If the trace inductance is low enough, the damping constant will be large and any ground bounce oscillation will damp quickly. If the lumped trace inductance is low enough and the lumped capacitance is large enough, the transient due to ground bounce can be overdamped. This is one of many reasons DDR channels opt for slightly lower trace impedance (40 Ohms single-ended impedance) as they will have lower inductance. Capacitive loads with higher input capacitance will have larger damping, which becomes problematic in high speed PCB design: components with faster edge rates tend to have lower input capacitance and more problems with ground bounce.
The easiest way to reduce the effects of ground bounce in a PCB is to place a bypass capacitor close to the affected component. Physically, the bypass capacitor acts like a battery that compensates a change in the die ground potential as measured with respect to the power rail. The bypass capacitor also accepts some current from the discharging load capacitance when the driver switches. It is important to place the bypass capacitor as close to the VCC pin of the component as possible to minimize the total inductance of the ground trace. It is also appropriate to place the capacitor to a pad connected to the ground plane through two vias, which will provide a lower inductance path to the PCB ground plane.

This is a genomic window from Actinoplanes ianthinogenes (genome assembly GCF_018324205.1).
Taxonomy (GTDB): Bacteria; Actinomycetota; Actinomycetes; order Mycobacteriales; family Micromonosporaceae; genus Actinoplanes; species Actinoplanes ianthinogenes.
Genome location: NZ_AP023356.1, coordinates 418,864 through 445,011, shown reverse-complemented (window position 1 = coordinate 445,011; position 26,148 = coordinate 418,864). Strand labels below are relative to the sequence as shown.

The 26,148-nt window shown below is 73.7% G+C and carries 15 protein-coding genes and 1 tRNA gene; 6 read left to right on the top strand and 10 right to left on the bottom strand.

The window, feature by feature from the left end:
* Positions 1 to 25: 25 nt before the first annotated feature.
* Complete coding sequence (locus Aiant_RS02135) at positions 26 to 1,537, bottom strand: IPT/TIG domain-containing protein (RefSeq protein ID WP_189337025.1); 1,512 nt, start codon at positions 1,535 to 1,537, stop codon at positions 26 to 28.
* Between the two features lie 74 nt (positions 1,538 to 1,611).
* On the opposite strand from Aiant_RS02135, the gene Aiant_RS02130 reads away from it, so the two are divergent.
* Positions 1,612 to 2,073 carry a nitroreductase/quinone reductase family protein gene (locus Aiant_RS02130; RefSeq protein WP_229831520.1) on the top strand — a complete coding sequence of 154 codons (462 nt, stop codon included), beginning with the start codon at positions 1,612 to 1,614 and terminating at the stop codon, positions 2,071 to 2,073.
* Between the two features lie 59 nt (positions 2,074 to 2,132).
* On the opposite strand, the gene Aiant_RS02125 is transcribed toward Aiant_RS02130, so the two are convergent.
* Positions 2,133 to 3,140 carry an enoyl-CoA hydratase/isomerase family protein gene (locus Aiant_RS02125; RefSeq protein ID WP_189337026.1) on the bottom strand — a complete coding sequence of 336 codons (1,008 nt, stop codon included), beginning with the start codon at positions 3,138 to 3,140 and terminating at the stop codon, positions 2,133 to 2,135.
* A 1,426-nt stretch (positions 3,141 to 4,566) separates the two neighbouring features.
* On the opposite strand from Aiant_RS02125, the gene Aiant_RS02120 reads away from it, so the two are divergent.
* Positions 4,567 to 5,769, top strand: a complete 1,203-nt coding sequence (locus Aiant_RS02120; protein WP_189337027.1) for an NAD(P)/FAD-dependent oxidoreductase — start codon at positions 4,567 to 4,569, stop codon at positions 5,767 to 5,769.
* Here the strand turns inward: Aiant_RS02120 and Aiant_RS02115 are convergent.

Placing a resistor in series with the output load is also a standard strategy used with low impedance drivers. If your traces are long enough to act like transmission lines, you might need to do this anyway to provide impedance matching at the source end, assuming on-die termination is not applied at your I/O; standard signaling protocols (DDR, for example) will do this anyways... This will increase the damping constant seen by the output signal from the driver, which slows down the transient rise time of the changing signal and can bring the transient oscillation into the overdamped regime. This is usually only applicable when the output is still within the receiver setup time (when applicable), such as the address bus in RAM chips.
As a general rule, you should avoid placing glitch-sensitive signals such as RESET, CHIP SELECT, or SET on the same logic IC that is prone to ground bounce issues. Overall, output pins that are closer to the GND pin experience smaller level shifts and weaker oscillations due to ground bounce.
Ultimately, placing bypass capacitors and properly designing trace widths are effective methods that are applicable to a broad range of designs. When done correctly, you can ensure impedance matching and signal integrity simultaneously. A low impedance PDN also reduces ground bounce and other power integrity problems that occur in high speed PCB design. To minimize uncontrolled voltage drops across your designs and uncover other potential power dissipation issues, try using Altium Designer to accurately design your PCB.